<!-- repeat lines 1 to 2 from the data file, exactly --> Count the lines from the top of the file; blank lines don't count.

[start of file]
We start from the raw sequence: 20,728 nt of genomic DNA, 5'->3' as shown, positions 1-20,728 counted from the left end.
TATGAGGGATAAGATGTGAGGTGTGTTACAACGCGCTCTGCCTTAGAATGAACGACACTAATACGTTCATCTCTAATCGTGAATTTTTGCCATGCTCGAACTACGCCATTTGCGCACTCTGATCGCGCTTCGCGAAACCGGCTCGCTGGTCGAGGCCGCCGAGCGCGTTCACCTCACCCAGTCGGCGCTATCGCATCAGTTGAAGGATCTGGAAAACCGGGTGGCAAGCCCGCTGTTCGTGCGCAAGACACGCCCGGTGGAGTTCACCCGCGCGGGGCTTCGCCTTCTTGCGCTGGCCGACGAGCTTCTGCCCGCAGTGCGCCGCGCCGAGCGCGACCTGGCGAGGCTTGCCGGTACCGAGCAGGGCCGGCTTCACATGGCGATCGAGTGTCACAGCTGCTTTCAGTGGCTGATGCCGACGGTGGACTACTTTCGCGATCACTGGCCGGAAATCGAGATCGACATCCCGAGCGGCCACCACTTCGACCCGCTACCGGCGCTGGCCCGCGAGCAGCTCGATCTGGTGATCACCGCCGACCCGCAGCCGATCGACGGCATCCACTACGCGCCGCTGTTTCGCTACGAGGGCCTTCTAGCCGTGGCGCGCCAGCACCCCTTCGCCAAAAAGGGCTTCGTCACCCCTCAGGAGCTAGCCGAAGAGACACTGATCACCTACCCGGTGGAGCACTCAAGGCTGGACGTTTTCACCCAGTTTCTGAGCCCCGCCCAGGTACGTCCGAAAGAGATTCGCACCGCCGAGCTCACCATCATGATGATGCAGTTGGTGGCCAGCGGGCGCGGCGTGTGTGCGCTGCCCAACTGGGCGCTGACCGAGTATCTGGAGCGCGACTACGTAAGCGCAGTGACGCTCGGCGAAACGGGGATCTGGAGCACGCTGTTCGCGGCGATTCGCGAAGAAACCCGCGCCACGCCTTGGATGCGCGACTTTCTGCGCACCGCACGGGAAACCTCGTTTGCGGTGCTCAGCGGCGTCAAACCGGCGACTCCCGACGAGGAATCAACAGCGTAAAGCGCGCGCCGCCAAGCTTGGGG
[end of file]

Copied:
We start from the raw sequence: 20,728 nt of genomic DNA, 5'->3' as shown, positions 1-20,728 counted from the left end.
TATGAGGGATAAGATGTGAGGTGTGTTACAACGCGCTCTGCCTTAGAATGAACGACACTAATACGTTCATCTCTAATCGTGAATTTTTGCCATGCTCGAACTACGCCATTTGCGCACTCTGATCGCGCTTCGCGAAACCGGCTCGCTGGTCGAGGCCGCCGAGCGCGTTCACCTCACCCAGTCGGCGCTATCGCATCAGTTGAAGGATCTGGAAAACCGGGTGGCAAGCCCGCTGTTCGTGCGCAAGACACGCCCGGTGGAGTTCACCCGCGCGGGGCTTCGCCTTCTTGCGCTGGCCGACGAGCTTCTGCCCGCAGTGCGCCGCGCCGAGCGCGACCTGGCGAGGCTTGCCGGTACCGAGCAGGGCCGGCTTCACATGGCGATCGAGTGTCACAGCTGCTTTCAGTGGCTGATGCCGACGGTGGACTACTTTCGCGATCACTGGCCGGAAATCGAGATCGACATCCCGAGCGGCCACCACTTCGACCCGCTACCGGCGCTGGCCCGCGAGCAGCTCGATCTGGTGATCACCGCCGACCCGCAGCCGATCGACGGCATCCACTACGCGCCGCTGTTTCGCTACGAGGGCCTTCTAGCCGTGGCGCGCCAGCACCCCTTCGCCAAAAAGGGCTTCGTCACCCCTCAGGAGCTAGCCGAAGAGACACTGATCACCTACCCGGTGGAGCACTCAAGGCTGGACGTTTTCACCCAGTTTCTGAGCCCCGCCCAGGTACGTCCGAAAGAGATTCGCACCGCCGAGCTCACCATCATGATGATGCAGTTGGTGGCCAGCGGGCGCGGCGTGTGTGCGCTGCCCAACTGGGCGCTGACCGAGTATCTGGAGCGCGACTACGTAAGCGCAGTGACGCTCGGCGAAACGGGGATCTGGAGCACGCTGTTCGCGGCGATTCGCGAAGAAACCCGCGCCACGCCTTGGATGCGCGACTTTCTGCGCACCGCACGGGAAACCTCGTTTGCGGTGCTCAGCGGCGTCAAACCGGCGACTCCCGACGAGGAATCAACAGCGTAAAGCGCGCGCCGCCAAGCTTGGGG